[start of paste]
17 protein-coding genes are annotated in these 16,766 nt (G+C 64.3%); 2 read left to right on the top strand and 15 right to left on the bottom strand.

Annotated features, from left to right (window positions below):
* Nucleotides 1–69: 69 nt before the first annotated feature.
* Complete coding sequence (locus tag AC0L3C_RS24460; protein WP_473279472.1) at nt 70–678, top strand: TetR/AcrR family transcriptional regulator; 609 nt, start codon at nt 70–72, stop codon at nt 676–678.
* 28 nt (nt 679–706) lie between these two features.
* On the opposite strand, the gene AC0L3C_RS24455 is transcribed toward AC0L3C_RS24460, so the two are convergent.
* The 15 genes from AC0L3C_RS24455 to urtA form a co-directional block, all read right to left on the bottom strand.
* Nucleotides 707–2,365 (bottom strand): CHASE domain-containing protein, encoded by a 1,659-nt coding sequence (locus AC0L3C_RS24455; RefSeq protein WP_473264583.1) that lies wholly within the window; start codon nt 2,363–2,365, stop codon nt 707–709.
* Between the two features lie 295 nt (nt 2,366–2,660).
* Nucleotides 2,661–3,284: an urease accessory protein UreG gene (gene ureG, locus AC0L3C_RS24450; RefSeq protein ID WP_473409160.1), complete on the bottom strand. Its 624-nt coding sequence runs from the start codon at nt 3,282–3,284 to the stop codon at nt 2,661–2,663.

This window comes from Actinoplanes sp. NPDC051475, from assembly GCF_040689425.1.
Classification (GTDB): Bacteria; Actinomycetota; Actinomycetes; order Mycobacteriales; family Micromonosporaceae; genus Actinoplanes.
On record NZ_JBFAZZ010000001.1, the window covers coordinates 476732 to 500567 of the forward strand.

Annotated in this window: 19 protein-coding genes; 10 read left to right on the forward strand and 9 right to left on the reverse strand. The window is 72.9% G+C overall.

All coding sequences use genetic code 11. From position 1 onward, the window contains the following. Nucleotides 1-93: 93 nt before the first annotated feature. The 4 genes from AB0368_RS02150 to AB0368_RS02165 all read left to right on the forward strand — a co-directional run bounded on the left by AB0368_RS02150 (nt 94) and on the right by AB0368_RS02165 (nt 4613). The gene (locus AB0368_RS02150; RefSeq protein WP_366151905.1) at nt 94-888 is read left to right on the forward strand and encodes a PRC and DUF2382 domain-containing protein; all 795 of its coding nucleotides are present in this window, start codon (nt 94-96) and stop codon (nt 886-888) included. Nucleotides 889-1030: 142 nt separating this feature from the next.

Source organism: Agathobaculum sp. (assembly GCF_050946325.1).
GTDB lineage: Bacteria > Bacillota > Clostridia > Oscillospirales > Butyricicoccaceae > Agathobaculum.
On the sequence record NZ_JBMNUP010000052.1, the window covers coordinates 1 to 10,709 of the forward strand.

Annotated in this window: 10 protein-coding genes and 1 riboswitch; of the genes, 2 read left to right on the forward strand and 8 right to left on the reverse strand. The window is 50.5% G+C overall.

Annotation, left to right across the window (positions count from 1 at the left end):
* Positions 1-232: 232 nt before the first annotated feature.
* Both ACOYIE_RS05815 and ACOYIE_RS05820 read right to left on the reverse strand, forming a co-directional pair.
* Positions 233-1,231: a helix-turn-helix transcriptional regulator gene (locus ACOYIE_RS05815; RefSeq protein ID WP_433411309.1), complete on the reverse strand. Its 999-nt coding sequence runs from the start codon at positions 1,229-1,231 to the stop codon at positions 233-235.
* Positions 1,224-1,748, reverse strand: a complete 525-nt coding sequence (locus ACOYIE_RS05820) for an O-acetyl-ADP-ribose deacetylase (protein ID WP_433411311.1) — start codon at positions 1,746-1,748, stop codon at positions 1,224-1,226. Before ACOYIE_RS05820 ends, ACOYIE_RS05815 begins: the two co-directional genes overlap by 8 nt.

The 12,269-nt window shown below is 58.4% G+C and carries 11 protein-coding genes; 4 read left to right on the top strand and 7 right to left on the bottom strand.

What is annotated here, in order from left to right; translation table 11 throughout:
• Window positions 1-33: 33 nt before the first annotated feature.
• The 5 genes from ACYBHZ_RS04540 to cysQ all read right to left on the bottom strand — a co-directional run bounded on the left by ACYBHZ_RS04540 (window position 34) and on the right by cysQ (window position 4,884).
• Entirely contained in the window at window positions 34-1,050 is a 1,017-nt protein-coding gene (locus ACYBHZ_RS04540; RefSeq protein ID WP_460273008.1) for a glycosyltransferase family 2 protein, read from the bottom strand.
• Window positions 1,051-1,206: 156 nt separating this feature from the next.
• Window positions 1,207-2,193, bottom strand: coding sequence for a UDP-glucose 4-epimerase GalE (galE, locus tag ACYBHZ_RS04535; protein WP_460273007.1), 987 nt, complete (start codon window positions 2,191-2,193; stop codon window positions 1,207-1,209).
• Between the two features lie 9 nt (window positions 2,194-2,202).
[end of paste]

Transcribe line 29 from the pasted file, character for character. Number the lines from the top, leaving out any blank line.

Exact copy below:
• Entirely contained in the window at window positions 34-1,050 is a 1,017-nt protein-coding gene (locus ACYBHZ_RS04540; RefSeq protein ID WP_460273008.1) for a glycosyltransferase family 2 protein, read from the bottom strand.